COMPSCI 490Q: Quantum Information Science

Quantum information science (QIS) revolutionizes our understanding of the fundamental laws of the universe and promises world-altering improvements in a number of practical computational tasks. For theoretical computer scientists, QIS provides the means to unlock the ultimate computational powers available to us in this universe. For programmers and computer engineers, QIS offers the tools to run simulations and optimizations otherwise infeasible on classical computers. For theoretical physicists, QIS gives us hope of resolving paradoxes foundational to our understanding of Nature. And for experimentalists and engineers, QIS also enables the creation of exquisite sensors and novel communication tools, far outperforming what is classically permitted.

This class will introduce the notion of quantum probability amplitudes, i.e., the "correct" probabilistic description of Nature, and describe how these quantum phenomena permit the creation of new types of computational machines. The introduction to foundational quantum information science will be followed by a few practical (and impractical) quantum algorithms, illustrating the counterintuitive computational powers of quantum mechanics. The latter half of the class will focus on the difficulties of creating such extremely fragile computational machines in our noisy and unforgiving real world.

Spring 2023       Instructor Prof. Stefan Krastanov
Location Flint Lab 103
Time MW 11:15-12:30       LGRC A211F
      Prof. Office Hours signup Mon before/after class
      TA Amir Reza Ramtin
      TA Office Hours Fri 13:00-15:00 in LGRT T223

Website at

Online course management through Moodle.


A grade of C or better in each of:

  • MATH 132 Calculus II
  • MATH 235 Introduction to Linear Algebra
  • one of COMPSCI 240 or STAT 515 or PHYSICS 281 or PHYSICS 287

These classes could be helpful but are not necessary:

  • MATH 233 Multivariate Calculus
  • COMPSCI 250 Introduction to Computations
  • COMPSCI 311 Introduction to Algorithms

Learning Objectives

  1. Understanding of classification of deterministic, probabilistic, and quantum algorithms, in particular the difference between classical probability and quantum probability amplitude;
  2. Familiarity with the "killer apps" for quantum computing and networking hardware, where they have capabilities beyond those of classical computers;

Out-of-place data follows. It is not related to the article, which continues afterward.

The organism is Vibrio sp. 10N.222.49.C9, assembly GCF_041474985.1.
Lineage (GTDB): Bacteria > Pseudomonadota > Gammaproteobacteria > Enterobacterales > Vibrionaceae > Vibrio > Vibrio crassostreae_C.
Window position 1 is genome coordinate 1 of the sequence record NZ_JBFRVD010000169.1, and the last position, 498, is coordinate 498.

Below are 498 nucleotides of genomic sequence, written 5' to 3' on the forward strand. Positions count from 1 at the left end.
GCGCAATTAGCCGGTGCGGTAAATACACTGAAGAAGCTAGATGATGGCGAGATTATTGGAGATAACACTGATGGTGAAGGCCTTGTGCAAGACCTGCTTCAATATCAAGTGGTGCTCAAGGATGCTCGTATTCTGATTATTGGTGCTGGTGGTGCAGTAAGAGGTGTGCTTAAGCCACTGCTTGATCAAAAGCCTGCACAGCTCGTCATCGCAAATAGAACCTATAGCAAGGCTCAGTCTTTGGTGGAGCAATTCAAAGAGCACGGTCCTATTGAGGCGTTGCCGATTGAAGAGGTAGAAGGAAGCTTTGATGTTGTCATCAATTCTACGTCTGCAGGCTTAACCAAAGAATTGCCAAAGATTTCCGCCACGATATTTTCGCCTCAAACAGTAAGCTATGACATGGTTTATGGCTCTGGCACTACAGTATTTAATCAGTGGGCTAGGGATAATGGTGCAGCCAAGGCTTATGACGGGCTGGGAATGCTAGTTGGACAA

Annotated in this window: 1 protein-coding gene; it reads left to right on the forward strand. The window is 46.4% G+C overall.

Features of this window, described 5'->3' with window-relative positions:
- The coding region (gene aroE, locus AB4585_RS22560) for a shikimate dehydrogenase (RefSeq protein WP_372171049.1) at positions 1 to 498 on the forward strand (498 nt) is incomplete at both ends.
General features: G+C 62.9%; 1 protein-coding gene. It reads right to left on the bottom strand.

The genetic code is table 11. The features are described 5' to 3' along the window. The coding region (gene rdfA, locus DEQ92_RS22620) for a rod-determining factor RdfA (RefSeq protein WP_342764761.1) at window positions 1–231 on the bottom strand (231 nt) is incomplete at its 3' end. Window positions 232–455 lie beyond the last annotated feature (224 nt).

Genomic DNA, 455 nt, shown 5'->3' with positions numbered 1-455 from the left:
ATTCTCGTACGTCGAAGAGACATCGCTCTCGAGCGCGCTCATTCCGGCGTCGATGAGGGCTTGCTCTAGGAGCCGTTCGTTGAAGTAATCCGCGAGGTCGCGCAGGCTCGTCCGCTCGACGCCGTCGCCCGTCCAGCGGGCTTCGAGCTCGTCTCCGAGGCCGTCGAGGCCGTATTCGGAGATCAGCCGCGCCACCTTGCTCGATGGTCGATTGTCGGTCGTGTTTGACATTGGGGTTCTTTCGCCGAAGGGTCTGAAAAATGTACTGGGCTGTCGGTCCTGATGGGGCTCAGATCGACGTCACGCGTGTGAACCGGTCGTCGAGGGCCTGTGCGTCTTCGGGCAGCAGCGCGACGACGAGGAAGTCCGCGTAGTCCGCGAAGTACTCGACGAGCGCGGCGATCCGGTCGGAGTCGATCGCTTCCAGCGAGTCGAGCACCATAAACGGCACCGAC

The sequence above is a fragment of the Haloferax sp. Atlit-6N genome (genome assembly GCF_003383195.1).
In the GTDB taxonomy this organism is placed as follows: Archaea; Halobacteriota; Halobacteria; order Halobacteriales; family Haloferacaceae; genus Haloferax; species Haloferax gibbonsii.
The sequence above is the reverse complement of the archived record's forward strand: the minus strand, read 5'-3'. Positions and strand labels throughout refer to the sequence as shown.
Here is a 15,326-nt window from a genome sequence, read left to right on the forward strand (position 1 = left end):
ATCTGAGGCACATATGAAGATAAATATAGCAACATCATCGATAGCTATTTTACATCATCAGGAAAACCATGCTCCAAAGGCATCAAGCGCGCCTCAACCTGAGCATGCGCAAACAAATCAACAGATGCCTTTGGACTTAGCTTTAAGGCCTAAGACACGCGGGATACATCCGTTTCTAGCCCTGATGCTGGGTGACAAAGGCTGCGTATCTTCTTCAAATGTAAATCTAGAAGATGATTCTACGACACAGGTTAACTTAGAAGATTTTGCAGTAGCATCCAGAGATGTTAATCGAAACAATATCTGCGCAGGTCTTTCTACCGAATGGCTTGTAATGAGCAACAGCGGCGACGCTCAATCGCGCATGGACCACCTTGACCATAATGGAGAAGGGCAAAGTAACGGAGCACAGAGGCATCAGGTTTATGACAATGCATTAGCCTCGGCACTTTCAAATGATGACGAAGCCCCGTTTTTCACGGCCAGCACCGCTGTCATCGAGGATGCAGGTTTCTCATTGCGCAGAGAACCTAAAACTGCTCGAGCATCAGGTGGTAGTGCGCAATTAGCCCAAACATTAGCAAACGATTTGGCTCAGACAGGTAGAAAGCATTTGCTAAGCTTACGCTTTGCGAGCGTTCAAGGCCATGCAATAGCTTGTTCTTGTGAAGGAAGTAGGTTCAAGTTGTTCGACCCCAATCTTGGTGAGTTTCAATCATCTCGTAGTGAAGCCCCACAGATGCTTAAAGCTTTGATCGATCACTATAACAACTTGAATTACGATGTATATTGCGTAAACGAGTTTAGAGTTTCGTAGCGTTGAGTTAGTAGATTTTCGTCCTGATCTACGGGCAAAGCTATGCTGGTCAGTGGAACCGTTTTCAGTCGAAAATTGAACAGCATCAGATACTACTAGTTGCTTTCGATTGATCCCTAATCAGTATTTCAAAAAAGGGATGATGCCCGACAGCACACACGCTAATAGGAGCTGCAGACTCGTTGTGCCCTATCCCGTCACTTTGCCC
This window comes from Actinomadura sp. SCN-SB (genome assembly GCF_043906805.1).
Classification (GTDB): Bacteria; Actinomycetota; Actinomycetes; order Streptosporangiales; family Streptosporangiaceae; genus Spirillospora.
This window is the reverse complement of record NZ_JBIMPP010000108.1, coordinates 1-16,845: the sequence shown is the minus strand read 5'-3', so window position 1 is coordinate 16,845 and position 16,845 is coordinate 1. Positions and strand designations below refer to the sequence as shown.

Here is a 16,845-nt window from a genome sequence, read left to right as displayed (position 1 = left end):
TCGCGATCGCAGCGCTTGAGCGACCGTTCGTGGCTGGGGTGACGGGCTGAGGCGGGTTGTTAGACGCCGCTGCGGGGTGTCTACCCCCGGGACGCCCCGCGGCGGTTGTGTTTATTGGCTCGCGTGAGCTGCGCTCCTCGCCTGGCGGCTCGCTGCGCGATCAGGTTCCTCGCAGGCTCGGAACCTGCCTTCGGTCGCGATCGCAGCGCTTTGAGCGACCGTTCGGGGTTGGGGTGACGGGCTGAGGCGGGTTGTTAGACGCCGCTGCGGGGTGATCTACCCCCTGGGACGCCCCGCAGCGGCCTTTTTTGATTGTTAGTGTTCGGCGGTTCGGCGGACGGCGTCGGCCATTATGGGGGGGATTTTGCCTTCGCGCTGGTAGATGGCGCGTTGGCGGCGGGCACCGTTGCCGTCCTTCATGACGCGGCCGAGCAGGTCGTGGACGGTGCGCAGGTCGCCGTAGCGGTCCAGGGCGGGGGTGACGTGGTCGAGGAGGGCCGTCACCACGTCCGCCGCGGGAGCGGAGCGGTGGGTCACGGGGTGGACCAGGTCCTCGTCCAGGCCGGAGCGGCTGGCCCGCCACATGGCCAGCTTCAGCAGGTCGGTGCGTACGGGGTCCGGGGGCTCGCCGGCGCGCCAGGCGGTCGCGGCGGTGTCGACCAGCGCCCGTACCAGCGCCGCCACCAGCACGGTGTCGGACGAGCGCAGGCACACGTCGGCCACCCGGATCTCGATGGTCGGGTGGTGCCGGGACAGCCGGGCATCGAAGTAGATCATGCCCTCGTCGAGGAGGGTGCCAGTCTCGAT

3. Understanding of the limitations of quantum computers: in what situations are they not more powerful than classical computers;
  4. Modeling of noisy quantum hardware and standard error correction techniques permitting the creation of reliable quantum hardware out of noisy unreliable quantum systems.


Class Topic Concepts
1,2 Classical Probability Theory Bayesian vs Frequentist, parametrization of ignorance, stochastic matrices, probability in physics, probability in computation
3,4 Quantum Probability Amplitudes Classical vs quantum correlation, Unitary matrices, Particles or waves, Observer effect, Delayed choice experiment, Bomb defusing
5,6 Entanglement Classical vs quantum correlation, Bell's game and Bell's inequality
7 Quantum Key Distribution Indistinguishability of eavesdropper and noise
8 Teleportation State teleportation, gate teleportation, ultradense coding
9,10 Quantum Algorithms Algorithms of Deutsch–Jozsa, Bernstein–Vazirani, Simon, Shor, Fourier Transform, Phase Estimation
11,12 Quantum Algorithms Grover's search, Quantum Random Walks
13,14 Quantum Algorithms Chemistry simulations, optimizations
15 Quantum Algorithms Linear Algebra, Machine Learning
16 Noisy Entanglement Entanglement purification and distillation
17,18,19 Noisy Quantum Memories Error correction, Linear Binary Codes, Stabilizer Codes, Syndrome measurement, Syndrome decoding, Repetition code, CSS code, Toric code, LDPC code
20,21,22 Noisy Quantum Computation Fault tolerance, Fault tolerant syndrome measurement, Transversal gates, Magic states
23,24 Efficient classical simulations Stabilizer states, Clifford circuits


A variety of materials will be provided as the class progresses and each lecture will have suggested readings from multiple sources. You can see a preview of the most important sources.


There are optional ungraded exercises you can use to practice. Office hours would be a good place to discuss them.


26 class days


  • 1st Midterm, take home exam, 7am-11:59pm, Tue, March 7th
  • 2nd Midterm, take home exam, 7am-11:59pm, Thu, April, 13th
  • Final, in-person written exam, date TBD

Take home exams are completely open book and open internet, but no communication with other sentient beings is permitted (e.g., yes to using search engines, no to asking new questions on forums, no to working with classmates).